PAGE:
Sunday, 22 December 2013

I have just been reading a

description for a "residency" on the Isle of Eigg. This little island off the coast of Scotland clearly has a "can do" and "go ahead" sort of attitude.
They have a "bothy" (small hut for those of you who don't speak Scots) available for artists, writers or musicians who want to spend a week away from it all and get some work done. For £200 you get the bothy and a lift to and from it once you reach the island.
The bothy sounds basic but comfortable enough - exactly the sort of thing someone who wanted to get a week of serious work done might need. It would be free of the distractions of the internet and phone conversations and you don't want to spend too long under an outside shower - do you?
I think I would have to hope the mist descended so that I could not see the scenery. That would be a distraction.
The description made me wonder what many city dwelling writers, artists and musicians would think of living in such a location, even for a week? How would they cope with being so alone?
You can be lonely in a city. There are some very lonely people in cities. They are surrounded by people. They are not alone but they are lonely.
I think it may be harder to be lonely in the country. You may be alone at times but people are more likely to acknowledge you in passing. The description of Eigg actually says that if you do not want to walk the four miles into town you can go to the road and "put your thumb out" to get a lift into the village. Safe to do so? Yes, on an island that size it would be because the permanent residents would know each other and they would know who was visiting. Oh yes, they would keep a discreet eye on visitors arriving on the ferry.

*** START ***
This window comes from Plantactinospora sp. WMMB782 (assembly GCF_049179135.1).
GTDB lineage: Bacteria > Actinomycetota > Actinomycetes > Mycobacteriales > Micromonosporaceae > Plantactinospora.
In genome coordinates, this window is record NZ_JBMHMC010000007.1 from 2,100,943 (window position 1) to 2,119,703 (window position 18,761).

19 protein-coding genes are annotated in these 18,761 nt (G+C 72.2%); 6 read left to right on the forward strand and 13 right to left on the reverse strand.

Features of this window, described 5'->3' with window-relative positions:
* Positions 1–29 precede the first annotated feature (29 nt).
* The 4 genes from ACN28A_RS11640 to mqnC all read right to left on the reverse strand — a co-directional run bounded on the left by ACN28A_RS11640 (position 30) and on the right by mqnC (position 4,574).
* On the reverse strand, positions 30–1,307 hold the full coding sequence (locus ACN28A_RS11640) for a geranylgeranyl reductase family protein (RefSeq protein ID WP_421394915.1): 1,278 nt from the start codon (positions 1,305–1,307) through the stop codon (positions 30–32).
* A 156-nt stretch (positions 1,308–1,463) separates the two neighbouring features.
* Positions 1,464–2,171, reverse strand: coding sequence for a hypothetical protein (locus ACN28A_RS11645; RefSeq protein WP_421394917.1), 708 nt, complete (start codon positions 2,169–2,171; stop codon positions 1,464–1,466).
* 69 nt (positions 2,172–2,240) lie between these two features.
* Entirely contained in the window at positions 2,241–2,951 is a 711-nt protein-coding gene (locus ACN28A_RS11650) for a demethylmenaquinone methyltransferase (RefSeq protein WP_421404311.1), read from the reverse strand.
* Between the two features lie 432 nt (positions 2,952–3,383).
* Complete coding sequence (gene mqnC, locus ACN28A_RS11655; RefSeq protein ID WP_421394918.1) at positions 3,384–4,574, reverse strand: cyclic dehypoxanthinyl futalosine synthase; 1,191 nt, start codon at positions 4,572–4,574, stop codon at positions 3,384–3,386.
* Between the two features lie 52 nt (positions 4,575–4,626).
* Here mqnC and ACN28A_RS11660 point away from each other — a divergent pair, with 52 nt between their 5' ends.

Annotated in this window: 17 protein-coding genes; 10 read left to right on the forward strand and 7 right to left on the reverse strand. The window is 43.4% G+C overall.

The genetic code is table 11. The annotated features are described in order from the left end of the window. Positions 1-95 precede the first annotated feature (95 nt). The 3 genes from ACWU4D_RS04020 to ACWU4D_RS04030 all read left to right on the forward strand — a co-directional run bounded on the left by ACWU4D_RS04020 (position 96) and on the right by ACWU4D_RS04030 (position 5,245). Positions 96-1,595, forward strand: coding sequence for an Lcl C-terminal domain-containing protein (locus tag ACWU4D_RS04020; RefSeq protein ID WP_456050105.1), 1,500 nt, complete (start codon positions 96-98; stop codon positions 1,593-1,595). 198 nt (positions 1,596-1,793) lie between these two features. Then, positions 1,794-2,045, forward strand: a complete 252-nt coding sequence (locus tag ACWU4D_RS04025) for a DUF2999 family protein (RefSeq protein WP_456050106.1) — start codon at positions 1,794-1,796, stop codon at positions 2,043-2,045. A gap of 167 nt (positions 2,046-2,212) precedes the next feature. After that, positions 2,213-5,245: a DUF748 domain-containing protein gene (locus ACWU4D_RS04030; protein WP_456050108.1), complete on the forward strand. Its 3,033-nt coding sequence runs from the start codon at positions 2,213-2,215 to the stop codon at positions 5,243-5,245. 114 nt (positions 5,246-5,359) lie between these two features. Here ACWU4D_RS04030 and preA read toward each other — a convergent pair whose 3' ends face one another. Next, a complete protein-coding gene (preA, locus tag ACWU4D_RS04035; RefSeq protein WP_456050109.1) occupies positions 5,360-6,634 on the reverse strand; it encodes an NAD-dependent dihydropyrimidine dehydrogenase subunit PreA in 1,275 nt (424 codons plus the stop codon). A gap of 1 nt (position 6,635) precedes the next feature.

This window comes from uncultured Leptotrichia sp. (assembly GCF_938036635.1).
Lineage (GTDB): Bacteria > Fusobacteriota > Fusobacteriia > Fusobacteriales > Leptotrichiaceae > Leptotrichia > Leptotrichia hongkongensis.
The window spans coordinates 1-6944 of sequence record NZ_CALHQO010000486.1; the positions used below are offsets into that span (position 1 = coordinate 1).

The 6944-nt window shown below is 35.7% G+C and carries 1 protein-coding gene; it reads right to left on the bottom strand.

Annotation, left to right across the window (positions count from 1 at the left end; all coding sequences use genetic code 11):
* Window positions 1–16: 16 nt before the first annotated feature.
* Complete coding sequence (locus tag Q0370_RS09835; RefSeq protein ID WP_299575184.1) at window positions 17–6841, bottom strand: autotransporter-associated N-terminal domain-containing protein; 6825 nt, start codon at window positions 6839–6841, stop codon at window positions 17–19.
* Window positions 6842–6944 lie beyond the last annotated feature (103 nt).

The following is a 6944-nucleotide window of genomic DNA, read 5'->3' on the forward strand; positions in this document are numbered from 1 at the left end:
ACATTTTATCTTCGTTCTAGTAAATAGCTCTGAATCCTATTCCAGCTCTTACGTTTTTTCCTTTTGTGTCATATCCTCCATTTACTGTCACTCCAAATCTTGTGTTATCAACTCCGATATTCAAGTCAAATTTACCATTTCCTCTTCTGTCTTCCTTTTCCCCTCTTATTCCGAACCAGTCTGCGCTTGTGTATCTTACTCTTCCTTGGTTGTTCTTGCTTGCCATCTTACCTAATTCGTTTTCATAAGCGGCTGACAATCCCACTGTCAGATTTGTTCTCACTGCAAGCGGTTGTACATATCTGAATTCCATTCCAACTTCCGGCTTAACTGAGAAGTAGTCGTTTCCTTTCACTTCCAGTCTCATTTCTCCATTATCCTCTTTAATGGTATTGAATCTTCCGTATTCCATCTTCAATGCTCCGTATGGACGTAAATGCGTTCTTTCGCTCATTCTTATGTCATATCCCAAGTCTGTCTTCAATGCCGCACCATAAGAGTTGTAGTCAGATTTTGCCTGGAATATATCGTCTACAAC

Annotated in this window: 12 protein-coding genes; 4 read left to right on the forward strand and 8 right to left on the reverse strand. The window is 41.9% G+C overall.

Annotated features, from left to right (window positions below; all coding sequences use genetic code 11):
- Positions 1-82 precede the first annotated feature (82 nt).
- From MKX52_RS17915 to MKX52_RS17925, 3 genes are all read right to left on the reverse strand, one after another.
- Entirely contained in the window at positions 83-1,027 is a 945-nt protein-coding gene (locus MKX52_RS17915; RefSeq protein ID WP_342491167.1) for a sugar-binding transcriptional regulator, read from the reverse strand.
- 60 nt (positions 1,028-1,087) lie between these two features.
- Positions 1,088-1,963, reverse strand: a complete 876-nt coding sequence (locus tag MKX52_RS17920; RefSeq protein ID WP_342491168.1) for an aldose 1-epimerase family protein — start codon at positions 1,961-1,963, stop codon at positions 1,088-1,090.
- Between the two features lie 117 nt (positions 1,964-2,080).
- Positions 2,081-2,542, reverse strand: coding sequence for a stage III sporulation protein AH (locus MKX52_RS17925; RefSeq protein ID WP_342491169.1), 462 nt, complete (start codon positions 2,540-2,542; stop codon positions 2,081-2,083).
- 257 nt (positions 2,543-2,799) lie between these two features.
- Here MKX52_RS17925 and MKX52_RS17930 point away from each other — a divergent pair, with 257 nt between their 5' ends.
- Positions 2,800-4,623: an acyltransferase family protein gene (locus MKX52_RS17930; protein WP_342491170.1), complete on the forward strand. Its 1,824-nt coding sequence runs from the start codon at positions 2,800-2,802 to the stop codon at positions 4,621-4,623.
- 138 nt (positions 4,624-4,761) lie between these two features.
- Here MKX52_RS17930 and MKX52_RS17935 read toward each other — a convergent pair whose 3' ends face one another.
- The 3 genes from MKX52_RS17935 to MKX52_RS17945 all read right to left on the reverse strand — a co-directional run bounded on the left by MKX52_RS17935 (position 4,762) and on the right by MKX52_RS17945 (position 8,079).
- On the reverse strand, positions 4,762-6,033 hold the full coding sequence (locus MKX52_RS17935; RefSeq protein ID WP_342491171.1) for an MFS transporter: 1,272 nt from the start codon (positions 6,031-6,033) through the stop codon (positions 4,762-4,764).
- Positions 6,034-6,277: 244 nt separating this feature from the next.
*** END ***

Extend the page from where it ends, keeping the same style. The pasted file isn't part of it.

Want some company? Then you head into the village and the harbour. I have no doubt someone will talk to you. The rest will be up to you.
We lived on an island for four years. The Senior Cat was the headmaster of the big school in the middle. It was larger than Eigg but it was still an island with a small population. There were about three thousand people living there at the time. We didn't know everyone but we knew many of them and, because my parents both taught at the school and my father was a lay preacher everyone knew us.
That wasn't always comfortable but it was safe.  I think a week on Eigg might be rather nice - but I am not sure how much work I would get done.

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